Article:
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diamond_D 05-10-2010 04:52 PM

Hardware for Linux router
 
I am pretty new to Linux. I installed a CENTOS 5.4 VM in VMWARE workstation so I could get used to moving around the filesystem and the VI editor. Now I want a project to do. I want to get good enough with Linux that I can one day get involved with some work projects that involve RHEL.

I thought for a home project I would like to setup a router behind my DSL modem. I currently have a Linksys WRT54GS as well that I was thinking of using DD-WRT but I would rather have something I could have the full blown OS installed on so I could learn more and use more features.

I was thinking about compiling some parts to build a mini-ITX router but I cannot seem to find a guaranteed setup that Linux could be installed without too much hassle.

Can somebody recommend a list of computer hardware that is easy to get going with a compatible distro? I'd like to keep it as lightweight and low power as possible but if mini-ITX is too complicated I will go bigger.

brucehinrichs 05-10-2010 05:23 PM

Any old P3 box you find at a garage sale or whatever that has 512M of RAM and a 10GB hard drive makes a good firewall/router/NAT/proxy machine. Ask around, you'd be surprised at how many people have one of these in a closet or something that's "just taking up space".

diamond_D 05-10-2010 05:42 PM

Quote:

Originally Posted by brucehinrichs (Post 3963875)
Any old P3 box you find at a garage sale or whatever that has 512M of RAM and a 10GB hard drive makes a good firewall/router/NAT/proxy machine. Ask around, you'd be surprised at how many people have one of these in a closet or something that's "just taking up space".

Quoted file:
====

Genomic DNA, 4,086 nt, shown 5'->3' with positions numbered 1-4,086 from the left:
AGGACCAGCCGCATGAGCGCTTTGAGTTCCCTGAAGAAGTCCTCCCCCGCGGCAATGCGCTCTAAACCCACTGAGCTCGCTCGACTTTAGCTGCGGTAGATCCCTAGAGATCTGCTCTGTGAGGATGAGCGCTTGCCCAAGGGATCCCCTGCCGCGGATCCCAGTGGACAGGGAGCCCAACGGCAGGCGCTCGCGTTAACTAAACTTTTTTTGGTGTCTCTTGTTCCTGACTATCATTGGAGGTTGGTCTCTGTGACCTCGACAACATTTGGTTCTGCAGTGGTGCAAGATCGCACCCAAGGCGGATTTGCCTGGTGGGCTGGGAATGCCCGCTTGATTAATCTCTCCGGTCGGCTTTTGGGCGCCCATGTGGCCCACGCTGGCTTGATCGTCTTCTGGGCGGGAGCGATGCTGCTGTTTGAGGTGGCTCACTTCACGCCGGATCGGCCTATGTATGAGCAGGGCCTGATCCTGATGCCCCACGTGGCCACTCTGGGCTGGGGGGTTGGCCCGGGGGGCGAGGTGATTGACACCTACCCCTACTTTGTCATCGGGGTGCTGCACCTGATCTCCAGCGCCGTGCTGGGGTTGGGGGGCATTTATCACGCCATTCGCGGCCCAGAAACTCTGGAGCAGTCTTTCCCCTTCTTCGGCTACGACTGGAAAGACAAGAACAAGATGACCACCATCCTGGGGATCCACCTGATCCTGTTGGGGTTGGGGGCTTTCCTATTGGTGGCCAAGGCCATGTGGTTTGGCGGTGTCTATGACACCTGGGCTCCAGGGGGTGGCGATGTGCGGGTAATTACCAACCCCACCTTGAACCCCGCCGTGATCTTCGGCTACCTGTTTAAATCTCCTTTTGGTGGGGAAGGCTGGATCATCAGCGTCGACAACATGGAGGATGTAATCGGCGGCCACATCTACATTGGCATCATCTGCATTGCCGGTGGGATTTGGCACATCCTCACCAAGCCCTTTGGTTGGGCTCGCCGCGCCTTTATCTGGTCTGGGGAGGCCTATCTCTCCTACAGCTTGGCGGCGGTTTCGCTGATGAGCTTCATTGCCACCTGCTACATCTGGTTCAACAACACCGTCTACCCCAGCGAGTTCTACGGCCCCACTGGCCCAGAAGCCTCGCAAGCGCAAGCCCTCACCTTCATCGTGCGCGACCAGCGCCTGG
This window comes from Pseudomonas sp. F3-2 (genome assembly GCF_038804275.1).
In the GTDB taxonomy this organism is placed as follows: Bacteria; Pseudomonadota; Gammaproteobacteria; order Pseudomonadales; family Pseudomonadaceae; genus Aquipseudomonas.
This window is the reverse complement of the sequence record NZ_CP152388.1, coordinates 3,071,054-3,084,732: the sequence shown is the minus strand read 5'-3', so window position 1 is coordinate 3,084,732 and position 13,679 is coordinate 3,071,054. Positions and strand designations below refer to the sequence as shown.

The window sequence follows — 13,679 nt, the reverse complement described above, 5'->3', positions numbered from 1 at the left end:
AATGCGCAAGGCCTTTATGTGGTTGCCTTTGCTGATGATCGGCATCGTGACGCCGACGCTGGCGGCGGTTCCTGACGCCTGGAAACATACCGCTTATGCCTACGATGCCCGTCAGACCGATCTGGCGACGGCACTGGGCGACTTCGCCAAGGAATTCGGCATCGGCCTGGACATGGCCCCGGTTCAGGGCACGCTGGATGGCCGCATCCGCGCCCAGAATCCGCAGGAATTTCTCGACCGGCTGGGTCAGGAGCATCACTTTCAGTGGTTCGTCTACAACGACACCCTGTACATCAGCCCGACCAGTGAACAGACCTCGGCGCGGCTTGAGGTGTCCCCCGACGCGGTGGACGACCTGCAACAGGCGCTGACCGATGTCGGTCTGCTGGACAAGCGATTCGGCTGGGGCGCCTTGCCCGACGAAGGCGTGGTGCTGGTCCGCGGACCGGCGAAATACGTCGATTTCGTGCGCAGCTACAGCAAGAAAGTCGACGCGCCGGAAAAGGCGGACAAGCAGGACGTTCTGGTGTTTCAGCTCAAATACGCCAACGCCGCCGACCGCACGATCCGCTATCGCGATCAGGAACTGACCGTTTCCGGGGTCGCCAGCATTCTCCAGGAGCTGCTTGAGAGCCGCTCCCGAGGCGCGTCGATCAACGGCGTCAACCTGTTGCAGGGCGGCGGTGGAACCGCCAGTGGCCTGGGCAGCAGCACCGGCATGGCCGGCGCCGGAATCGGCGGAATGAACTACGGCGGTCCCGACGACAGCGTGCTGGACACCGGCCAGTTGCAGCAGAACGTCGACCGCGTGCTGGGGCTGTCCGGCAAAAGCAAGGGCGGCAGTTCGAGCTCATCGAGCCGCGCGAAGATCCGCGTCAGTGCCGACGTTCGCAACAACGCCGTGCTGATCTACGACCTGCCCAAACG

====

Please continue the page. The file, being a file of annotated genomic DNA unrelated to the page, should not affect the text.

There is a depot close by that sells old refurbished computers. I want to pick something up but don't want to waste my money not being able to get some peripheral to work. That's why I am looking for some recommendations.

Electro 05-10-2010 05:55 PM

Linux supports a lot of hardware, so listing all the parts will take a long time.

I suggest start with mini-itx.com and then use Google to find similar sites. You could start with Jetway J7F2 and J7F5M and JNC92 mini-ITX motherboards because they give you the flexibility of using daughterboards to increase the amount of NIC or other type of connections.

If you want more efficiency, ARM systems are better. The following ARM board should be able to do the same as a desktop.

http://www.embeddedarm.com/products/...roduct=TS-7800

For a router, the computer does not have to be over kill. A computer with 512 MB of RAM with 10 GB of storage to be used as a router is very, very over kill.

brucehinrichs 05-10-2010 05:59 PM

Quote:

For a router, the computer does not have to be over kill. A computer with 512 MB of RAM with 10 GB of storage to be used as a router is very, very over kill.
Agreed. I suggested it because I have found it to be a very low cost solution (free-$20US). ;)

diamond_D 05-10-2010 09:36 PM

Quote:

Originally Posted by Electro (Post 3963908)
Linux supports a lot of hardware, so listing all the parts will take a long time.

I suggest start with mini-itx.com and then use Google to find similar sites. You could start with Jetway J7F2 and J7F5M and JNC92 mini-ITX motherboards because they give you the flexibility of using daughterboards to increase the amount of NIC or other type of connections.